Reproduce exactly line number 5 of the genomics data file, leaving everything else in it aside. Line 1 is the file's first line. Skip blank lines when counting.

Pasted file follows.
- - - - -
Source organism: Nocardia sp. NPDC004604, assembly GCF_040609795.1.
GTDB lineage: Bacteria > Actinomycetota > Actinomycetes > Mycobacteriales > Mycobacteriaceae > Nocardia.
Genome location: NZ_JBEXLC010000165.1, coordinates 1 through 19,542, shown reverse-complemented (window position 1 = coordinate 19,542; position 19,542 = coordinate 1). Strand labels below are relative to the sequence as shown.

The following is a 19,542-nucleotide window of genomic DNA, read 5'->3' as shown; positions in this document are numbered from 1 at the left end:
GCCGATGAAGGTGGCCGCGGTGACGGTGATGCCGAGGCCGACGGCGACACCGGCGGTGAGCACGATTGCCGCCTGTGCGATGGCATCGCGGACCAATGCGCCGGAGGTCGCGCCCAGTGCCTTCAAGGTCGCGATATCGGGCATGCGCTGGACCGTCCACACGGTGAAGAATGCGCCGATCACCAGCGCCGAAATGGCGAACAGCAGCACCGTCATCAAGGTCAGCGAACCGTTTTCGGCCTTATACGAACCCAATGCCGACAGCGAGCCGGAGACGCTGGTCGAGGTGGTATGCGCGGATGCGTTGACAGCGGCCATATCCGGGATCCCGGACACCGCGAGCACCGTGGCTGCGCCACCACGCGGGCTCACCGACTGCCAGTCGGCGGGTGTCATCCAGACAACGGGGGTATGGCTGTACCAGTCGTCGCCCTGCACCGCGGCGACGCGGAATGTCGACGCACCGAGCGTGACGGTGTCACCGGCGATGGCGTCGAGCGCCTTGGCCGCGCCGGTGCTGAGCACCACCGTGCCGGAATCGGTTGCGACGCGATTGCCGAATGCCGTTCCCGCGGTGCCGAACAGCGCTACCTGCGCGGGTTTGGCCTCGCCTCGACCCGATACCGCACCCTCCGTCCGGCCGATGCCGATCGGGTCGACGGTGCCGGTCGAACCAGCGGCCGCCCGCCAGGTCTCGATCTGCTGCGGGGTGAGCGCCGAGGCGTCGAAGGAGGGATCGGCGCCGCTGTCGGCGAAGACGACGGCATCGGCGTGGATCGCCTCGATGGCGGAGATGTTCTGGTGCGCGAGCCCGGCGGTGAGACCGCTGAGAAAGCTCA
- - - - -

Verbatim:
GCCGATGAAGGTGGCCGCGGTGACGGTGATGCCGAGGCCGACGGCGACACCGGCGGTGAGCACGATTGCCGCCTGTGCGATGGCATCGCGGACCAATGCGCCGGAGGTCGCGCCCAGTGCCTTCAAGGTCGCGATATCGGGCATGCGCTGGACCGTCCACACGGTGAAGAATGCGCCGATCACCAGCGCCGAAATGGCGAACAGCAGCACCGTCATCAAGGTCAGCGAACCGTTTTCGGCCTTATACGAACCCAATGCCGACAGCGAGCCGGAGACGCTGGTCGAGGTGGTATGCGCGGATGCGTTGACAGCGGCCATATCCGGGATCCCGGACACCGCGAGCACCGTGGCTGCGCCACCACGCGGGCTCACCGACTGCCAGTCGGCGGGTGTCATCCAGACAACGGGGGTATGGCTGTACCAGTCGTCGCCCTGCACCGCGGCGACGCGGAATGTCGACGCACCGAGCGTGACGGTGTCACCGGCGATGGCGTCGAGCGCCTTGGCCGCGCCGGTGCTGAGCACCACCGTGCCGGAATCGGTTGCGACGCGATTGCCGAATGCCGTTCCCGCGGTGCCGAACAGCGCTACCTGCGCGGGTTTGGCCTCGCCTCGACCCGATACCGCACCCTCCGTCCGGCCGATGCCGATCGGGTCGACGGTGCCGGTCGAACCAGCGGCCGCCCGCCAGGTCTCGATCTGCTGCGGGGTGAGCGCCGAGGCGTCGAAGGAGGGATCGGCGCCGCTGTCGGCGAAGACGACGGCATCGGCGTGGATCGCCTCGATGGCGGAGATGTTCTGGTGCGCGAGCCCGGCGGTGAGACCGCTGAGAAAGCTCA